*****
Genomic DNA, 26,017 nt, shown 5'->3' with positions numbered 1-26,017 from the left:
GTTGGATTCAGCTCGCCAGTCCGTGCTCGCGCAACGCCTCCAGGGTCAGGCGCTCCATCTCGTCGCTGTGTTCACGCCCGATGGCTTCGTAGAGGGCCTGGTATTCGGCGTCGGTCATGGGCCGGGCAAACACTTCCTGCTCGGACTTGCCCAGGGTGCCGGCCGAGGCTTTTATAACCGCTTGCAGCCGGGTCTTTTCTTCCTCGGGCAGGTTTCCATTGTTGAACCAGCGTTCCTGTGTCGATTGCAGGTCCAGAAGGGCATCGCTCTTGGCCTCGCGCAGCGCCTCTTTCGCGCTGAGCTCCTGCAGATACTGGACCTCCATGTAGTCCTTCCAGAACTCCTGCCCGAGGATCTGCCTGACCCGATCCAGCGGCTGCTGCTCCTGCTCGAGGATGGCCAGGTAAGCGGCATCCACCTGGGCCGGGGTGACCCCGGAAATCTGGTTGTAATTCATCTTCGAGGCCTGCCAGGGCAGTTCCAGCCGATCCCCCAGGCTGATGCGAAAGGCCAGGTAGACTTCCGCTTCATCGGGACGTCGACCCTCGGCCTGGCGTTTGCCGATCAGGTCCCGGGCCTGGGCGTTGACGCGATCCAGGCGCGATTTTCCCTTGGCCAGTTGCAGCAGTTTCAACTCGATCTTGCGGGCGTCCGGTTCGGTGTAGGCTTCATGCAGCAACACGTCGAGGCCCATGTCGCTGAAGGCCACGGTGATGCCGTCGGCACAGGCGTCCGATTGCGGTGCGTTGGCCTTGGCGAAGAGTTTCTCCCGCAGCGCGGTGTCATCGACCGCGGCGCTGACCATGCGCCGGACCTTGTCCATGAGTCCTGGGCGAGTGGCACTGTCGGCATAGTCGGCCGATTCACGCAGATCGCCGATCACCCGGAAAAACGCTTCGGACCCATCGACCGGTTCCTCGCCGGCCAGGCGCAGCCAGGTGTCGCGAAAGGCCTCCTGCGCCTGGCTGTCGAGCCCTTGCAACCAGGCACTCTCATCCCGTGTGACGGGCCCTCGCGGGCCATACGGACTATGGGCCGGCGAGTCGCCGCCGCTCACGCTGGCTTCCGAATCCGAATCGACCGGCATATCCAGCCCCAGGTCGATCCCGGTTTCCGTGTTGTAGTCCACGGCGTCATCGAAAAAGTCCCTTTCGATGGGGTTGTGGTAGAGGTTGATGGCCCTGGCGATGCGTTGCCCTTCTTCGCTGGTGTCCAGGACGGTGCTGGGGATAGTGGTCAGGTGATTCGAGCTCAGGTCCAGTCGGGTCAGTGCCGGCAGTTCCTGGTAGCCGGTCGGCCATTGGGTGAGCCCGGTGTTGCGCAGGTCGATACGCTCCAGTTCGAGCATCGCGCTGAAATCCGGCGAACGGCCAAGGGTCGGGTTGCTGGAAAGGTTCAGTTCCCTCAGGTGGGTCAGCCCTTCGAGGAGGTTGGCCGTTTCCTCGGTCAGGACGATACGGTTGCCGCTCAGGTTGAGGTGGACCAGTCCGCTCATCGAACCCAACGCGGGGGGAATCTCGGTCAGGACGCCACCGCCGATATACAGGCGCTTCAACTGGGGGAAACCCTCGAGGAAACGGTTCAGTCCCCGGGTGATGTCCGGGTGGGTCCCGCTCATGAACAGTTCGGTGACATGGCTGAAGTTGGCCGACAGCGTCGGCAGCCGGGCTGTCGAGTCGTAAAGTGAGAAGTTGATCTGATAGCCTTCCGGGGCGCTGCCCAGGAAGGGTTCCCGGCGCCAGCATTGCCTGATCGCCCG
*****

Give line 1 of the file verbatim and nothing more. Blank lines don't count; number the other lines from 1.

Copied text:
Genomic DNA, 26,017 nt, shown 5'->3' with positions numbered 1-26,017 from the left: